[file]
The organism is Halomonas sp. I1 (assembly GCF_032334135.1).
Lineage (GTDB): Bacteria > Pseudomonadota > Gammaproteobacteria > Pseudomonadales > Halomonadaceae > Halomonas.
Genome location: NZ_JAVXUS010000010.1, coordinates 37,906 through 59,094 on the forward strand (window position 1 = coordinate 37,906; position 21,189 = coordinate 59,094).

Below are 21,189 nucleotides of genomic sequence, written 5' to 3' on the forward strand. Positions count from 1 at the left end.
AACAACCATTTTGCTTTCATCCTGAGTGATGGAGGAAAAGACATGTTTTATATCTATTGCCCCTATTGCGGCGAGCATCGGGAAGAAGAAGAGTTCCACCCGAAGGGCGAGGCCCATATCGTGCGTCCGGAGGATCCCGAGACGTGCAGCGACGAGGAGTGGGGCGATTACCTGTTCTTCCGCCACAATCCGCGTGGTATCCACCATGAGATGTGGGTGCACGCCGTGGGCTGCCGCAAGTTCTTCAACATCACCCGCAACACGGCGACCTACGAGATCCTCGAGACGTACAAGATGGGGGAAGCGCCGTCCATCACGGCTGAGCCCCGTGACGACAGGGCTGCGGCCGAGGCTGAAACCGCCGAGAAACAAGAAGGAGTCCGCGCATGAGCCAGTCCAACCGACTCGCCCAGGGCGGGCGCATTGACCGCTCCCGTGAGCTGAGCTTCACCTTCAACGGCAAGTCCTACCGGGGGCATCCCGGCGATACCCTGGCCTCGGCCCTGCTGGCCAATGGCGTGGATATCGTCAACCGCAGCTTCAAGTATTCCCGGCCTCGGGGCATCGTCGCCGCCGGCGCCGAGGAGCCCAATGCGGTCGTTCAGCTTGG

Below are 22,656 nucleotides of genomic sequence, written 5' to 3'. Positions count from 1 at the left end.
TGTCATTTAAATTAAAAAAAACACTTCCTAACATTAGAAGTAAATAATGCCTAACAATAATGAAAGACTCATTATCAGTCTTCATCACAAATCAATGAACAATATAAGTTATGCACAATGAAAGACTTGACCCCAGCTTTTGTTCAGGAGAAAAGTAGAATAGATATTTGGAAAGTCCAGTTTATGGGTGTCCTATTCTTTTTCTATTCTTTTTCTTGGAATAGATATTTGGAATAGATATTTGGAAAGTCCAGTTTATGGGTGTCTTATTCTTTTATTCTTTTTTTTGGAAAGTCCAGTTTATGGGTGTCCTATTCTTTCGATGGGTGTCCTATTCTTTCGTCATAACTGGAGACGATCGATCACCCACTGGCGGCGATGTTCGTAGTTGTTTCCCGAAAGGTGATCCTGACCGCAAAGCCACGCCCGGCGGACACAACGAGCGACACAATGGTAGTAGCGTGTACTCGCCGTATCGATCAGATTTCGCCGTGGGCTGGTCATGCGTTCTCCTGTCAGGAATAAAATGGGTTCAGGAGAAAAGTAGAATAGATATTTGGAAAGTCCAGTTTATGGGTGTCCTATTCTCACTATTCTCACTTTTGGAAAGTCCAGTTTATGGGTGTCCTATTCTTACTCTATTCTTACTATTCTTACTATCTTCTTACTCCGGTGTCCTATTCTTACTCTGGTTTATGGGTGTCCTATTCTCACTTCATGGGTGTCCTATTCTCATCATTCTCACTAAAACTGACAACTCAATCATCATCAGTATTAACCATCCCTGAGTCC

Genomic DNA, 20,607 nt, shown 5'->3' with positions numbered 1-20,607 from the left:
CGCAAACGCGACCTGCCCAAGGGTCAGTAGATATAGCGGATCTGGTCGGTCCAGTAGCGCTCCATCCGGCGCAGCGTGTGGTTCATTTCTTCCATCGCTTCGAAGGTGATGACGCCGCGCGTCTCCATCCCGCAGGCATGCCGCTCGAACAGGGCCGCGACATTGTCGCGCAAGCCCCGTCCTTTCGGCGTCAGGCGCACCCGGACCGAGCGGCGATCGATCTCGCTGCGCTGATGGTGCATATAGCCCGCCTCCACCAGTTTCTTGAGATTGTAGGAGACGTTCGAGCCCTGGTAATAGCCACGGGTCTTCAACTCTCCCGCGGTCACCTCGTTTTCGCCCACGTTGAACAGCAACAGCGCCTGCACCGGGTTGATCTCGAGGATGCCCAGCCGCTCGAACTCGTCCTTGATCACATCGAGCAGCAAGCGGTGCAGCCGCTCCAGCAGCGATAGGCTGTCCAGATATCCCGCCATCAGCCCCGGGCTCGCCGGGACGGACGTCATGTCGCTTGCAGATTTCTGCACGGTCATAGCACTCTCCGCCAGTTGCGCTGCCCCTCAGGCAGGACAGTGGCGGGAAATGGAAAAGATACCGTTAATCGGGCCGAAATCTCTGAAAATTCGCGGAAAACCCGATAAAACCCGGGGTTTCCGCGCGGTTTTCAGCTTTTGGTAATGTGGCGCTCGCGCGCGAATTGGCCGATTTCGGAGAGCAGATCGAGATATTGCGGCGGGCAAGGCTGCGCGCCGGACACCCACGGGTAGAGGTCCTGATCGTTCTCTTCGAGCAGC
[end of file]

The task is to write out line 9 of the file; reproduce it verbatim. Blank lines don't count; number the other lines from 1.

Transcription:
CGCAAACGCGACCTGCCCAAGGGTCAGTAGATATAGCGGATCTGGTCGGTCCAGTAGCGCTCCATCCGGCGCAGCGTGTGGTTCATTTCTTCCATCGCTTCGAAGGTGATGACGCCGCGCGTCTCCATCCCGCAGGCATGCCGCTCGAACAGGGCCGCGACATTGTCGCGCAAGCCCCGTCCTTTCGGCGTCAGGCGCACCCGGACCGAGCGGCGATCGATCTCGCTGCGCTGATGGTGCATATAGCCCGCCTCCACCAGTTTCTTGAGATTGTAGGAGACGTTCGAGCCCTGGTAATAGCCACGGGTCTTCAACTCTCCCGCGGTCACCTCGTTTTCGCCCACGTTGAACAGCAACAGCGCCTGCACCGGGTTGATCTCGAGGATGCCCAGCCGCTCGAACTCGTCCTTGATCACATCGAGCAGCAAGCGGTGCAGCCGCTCCAGCAGCGATAGGCTGTCCAGATATCCCGCCATCAGCCCCGGGCTCGCCGGGACGGACGTCATGTCGCTTGCAGATTTCTGCACGGTCATAGCACTCTCCGCCAGTTGCGCTGCCCCTCAGGCAGGACAGTGGCGGGAAATGGAAAAGATACCGTTAATCGGGCCGAAATCTCTGAAAATTCGCGGAAAACCCGATAAAACCCGGGGTTTCCGCGCGGTTTTCAGCTTTTGGTAATGTGGCGCTCGCGCGCGAATTGGCCGATTTCGGAGAGCAGATCGAGATATTGCGGCGGGCAAGGCTGCGCGCCGGACACCCACGGGTAGAGGTCCTGATCGTTCTCTTCGAGCAGC